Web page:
Forget the glamorous stars. The real sport stars are actuallyÂ the everyday people who survive and successfully overcome badlyÂ injuries, personal hardships or simply long odds to achieve their own goals. Like this baby sea otterÂ which isÂ learning to swim and do other grown-up-otter things.
“The yet-to-be-named five-week-old sea otter pup was discovered in late September off the coast of central California and is starting a new life at the Shedd Aquarium in Chicago after a rehabilitation period at the Monterey Bay Aquarium in California,” writes Mashable.
“The female pup, for now simply referred to as “Pup 681,” was found stranded on a beach between San Mateo and Santa Cruz and estimated to be only a week old. At the time, she weighed only two pounds, but after four weeks of round-the-clock care, is now up to six pounds. She was transported to Shedd Aquarium last week.”
Thr baby otterÂ was rescued after a beach passer-by one evening justÂ heard the newborn otter’s cry and informed about itÂ a local conservation center, saysÂ Shedd Aquarium. Rescuers later discovered thatÂ she was part of a threatened Southern sea otter subspecies that generally dwells off the coast of central California.
According to Shedd, the aquarium is one of only a handful of facilities equipped to provide necessary and propper careÂ for otters like the found one. Tim Binder, the aquarium’s vice president of animal collections, revealed to reporters thatÂ Shedd’s Abbott Oceanarium has a team of conservation experts and veterinarians caring for the pup.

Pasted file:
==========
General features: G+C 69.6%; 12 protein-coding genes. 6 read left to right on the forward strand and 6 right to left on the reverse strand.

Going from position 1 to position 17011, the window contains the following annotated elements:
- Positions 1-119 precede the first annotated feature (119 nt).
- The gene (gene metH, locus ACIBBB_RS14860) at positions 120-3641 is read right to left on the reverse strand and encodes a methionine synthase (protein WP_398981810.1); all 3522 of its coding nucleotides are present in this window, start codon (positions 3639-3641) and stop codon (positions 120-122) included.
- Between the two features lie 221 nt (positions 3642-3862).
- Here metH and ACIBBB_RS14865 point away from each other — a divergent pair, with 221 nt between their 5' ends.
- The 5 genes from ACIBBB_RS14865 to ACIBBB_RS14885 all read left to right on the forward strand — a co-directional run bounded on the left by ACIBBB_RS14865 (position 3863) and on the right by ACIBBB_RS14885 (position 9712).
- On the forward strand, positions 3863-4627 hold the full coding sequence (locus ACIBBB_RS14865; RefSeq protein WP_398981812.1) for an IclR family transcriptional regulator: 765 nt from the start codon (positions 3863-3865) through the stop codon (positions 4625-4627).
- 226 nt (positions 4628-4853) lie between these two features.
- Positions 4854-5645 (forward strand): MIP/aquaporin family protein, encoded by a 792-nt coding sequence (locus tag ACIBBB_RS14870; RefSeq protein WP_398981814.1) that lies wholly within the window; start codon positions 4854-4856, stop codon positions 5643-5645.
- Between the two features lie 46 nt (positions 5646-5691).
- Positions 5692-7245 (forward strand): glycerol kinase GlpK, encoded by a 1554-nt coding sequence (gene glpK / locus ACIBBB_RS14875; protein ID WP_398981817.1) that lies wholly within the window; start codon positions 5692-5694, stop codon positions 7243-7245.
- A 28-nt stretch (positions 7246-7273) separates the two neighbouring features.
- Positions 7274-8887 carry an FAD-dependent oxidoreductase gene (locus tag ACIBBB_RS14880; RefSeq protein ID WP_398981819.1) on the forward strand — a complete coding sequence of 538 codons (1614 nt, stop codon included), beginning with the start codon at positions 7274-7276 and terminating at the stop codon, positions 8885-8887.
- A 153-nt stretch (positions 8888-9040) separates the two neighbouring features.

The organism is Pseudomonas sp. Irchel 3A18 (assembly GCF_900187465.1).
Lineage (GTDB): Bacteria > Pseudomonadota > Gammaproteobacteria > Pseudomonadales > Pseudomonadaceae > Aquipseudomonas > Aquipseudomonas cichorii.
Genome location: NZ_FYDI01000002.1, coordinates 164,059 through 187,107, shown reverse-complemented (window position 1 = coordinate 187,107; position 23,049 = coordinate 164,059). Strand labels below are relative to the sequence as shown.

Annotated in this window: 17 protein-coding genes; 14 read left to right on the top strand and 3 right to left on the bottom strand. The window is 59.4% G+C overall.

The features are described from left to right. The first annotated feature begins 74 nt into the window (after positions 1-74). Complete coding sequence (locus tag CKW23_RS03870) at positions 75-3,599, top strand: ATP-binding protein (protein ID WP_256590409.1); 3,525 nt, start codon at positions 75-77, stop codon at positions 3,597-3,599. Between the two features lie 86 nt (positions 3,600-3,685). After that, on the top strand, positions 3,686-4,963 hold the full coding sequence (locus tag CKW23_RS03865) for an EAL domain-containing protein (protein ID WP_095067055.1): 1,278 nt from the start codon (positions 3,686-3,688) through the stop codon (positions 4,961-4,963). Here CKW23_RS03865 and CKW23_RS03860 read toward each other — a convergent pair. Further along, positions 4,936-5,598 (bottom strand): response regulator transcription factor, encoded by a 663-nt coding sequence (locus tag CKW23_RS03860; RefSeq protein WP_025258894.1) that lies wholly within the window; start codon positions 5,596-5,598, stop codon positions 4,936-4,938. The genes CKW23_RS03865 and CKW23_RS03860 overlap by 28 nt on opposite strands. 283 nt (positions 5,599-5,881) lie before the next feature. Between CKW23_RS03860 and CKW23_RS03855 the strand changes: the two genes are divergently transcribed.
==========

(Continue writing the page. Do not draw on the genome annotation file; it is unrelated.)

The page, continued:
â€śPup 681â€™s situation was urgent. As an organization dedicated to marine mammal care and conservation, we were perfectly positioned to ensure that this little pup had a home, providing the long-term care needed to survive,â€ť said Tim Binder. â€śThis rescued animal provides an opportunity for us to learn more about the biological and behavioral attributes of this threatened species and to encourage people to preserve and protect them in the wild.â€ť
The team is introducing the otter to basic survival skills such as finding solid foods like clams or shrimp, grooming and regulating body temperature.
â€śIt truly takes a village to rehabilitate a young sea otter. Our animal care team is teaching the pup how to be an otter,â€ť Binder said in a press release. “As an organization dedicated to marine mammal care and conservation, we were perfectly positioned to ensure that this little pup had a home, providing the long-term care needed to survive.â€ť
â€śOn arrival at Monterey Bay Aquarium, 681 weighed 1.0kg, which is tiny for a newborn sea otter, and she had been separated from mom for at least 16 hours. This meant it was critical that we begin to get calories into her as quickly as possible,â€ť said Karl Mayer, Animal Care Coordinator for the Sea Otter Program.
Populations of Southern sea otters have been making a slow comeback in central California coastal waters, increasing at a rate of about 5% to 6% per year, according to the National Geological Survey.